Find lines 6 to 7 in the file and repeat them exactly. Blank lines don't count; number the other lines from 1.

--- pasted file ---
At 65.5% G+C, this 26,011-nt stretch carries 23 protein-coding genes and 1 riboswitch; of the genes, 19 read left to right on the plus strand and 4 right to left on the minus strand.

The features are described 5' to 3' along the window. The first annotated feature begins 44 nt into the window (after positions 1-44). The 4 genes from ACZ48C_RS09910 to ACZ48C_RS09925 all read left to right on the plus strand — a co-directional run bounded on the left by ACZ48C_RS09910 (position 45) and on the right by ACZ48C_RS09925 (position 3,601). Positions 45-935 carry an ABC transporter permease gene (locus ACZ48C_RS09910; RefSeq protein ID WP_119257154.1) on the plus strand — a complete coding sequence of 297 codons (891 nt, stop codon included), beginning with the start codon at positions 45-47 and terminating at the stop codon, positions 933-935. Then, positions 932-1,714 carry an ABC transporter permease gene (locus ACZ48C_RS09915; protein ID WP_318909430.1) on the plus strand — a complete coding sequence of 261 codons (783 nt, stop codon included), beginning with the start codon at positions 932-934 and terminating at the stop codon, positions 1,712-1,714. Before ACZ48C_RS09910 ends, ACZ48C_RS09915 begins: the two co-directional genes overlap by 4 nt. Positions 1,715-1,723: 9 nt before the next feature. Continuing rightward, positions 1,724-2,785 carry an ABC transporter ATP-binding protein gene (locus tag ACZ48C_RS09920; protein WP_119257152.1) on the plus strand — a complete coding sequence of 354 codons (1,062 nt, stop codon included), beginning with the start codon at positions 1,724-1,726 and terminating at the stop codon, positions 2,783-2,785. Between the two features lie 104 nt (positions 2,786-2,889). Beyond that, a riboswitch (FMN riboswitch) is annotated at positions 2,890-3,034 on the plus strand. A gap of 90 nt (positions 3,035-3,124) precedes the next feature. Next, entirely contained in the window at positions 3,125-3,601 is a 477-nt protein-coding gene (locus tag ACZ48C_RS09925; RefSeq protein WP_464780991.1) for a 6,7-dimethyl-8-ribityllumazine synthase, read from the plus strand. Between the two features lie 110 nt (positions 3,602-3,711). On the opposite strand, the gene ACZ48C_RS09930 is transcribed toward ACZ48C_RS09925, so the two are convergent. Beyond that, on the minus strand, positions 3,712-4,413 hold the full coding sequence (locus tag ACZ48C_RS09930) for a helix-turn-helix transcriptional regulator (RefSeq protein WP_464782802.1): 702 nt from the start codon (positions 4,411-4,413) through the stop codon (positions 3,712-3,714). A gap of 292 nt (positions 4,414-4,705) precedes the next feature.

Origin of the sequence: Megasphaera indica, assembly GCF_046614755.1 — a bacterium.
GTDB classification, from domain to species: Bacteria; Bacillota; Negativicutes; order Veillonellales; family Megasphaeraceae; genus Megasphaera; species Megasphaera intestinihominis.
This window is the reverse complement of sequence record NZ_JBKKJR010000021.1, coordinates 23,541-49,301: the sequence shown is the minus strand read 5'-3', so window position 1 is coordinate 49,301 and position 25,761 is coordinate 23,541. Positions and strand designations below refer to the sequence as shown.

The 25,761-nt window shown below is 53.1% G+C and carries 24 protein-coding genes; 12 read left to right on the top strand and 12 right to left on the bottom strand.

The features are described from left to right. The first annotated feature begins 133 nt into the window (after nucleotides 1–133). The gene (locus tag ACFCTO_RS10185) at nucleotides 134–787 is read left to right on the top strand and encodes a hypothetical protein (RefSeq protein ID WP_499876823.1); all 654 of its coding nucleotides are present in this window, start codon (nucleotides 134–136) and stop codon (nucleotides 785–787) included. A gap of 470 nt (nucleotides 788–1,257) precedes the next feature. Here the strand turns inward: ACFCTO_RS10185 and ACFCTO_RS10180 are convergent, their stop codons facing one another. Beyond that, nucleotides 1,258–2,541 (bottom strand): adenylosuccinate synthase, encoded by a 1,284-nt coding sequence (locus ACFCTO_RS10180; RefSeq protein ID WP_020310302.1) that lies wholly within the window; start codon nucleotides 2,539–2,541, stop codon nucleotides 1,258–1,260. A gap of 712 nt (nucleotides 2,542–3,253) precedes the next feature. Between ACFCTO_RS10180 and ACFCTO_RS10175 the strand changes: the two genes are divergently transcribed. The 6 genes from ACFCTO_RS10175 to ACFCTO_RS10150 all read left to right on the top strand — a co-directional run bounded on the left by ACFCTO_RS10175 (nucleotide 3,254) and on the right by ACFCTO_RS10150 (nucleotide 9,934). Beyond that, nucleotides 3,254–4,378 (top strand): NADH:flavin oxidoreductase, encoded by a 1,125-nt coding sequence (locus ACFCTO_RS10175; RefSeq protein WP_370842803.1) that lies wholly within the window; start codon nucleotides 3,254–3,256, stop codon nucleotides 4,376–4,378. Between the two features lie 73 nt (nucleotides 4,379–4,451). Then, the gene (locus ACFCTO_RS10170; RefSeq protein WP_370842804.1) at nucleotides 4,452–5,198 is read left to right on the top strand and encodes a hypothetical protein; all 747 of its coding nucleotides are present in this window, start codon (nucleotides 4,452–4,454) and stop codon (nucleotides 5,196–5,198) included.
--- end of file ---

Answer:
The 25,761-nt window shown below is 53.1% G+C and carries 24 protein-coding genes; 12 read left to right on the top strand and 12 right to left on the bottom strand.

The features are described from left to right. The first annotated feature begins 133 nt into the window (after nucleotides 1–133). The gene (locus tag ACFCTO_RS10185) at nucleotides 134–787 is read left to right on the top strand and encodes a hypothetical protein (RefSeq protein ID WP_499876823.1); all 654 of its coding nucleotides are present in this window, start codon (nucleotides 134–136) and stop codon (nucleotides 785–787) included. A gap of 470 nt (nucleotides 788–1,257) precedes the next feature. Here the strand turns inward: ACFCTO_RS10185 and ACFCTO_RS10180 are convergent, their stop codons facing one another. Beyond that, nucleotides 1,258–2,541 (bottom strand): adenylosuccinate synthase, encoded by a 1,284-nt coding sequence (locus ACFCTO_RS10180; RefSeq protein ID WP_020310302.1) that lies wholly within the window; start codon nucleotides 2,539–2,541, stop codon nucleotides 1,258–1,260. A gap of 712 nt (nucleotides 2,542–3,253) precedes the next feature. Between ACFCTO_RS10180 and ACFCTO_RS10175 the strand changes: the two genes are divergently transcribed. The 6 genes from ACFCTO_RS10175 to ACFCTO_RS10150 all read left to right on the top strand — a co-directional run bounded on the left by ACFCTO_RS10175 (nucleotide 3,254) and on the right by ACFCTO_RS10150 (nucleotide 9,934). Beyond that, nucleotides 3,254–4,378 (top strand): NADH:flavin oxidoreductase, encoded by a 1,125-nt coding sequence (locus ACFCTO_RS10175; RefSeq protein WP_370842803.1) that lies wholly within the window; start codon nucleotides 3,254–3,256, stop codon nucleotides 4,376–4,378. Between the two features lie 73 nt (nucleotides 4,379–4,451). Then, the gene (locus ACFCTO_RS10170; RefSeq protein WP_370842804.1) at nucleotides 4,452–5,198 is read left to right on the top strand and encodes a hypothetical protein; all 747 of its coding nucleotides are present in this window, start codon (nucleotides 4,452–4,454) and stop codon (nucleotides 5,196–5,198) included.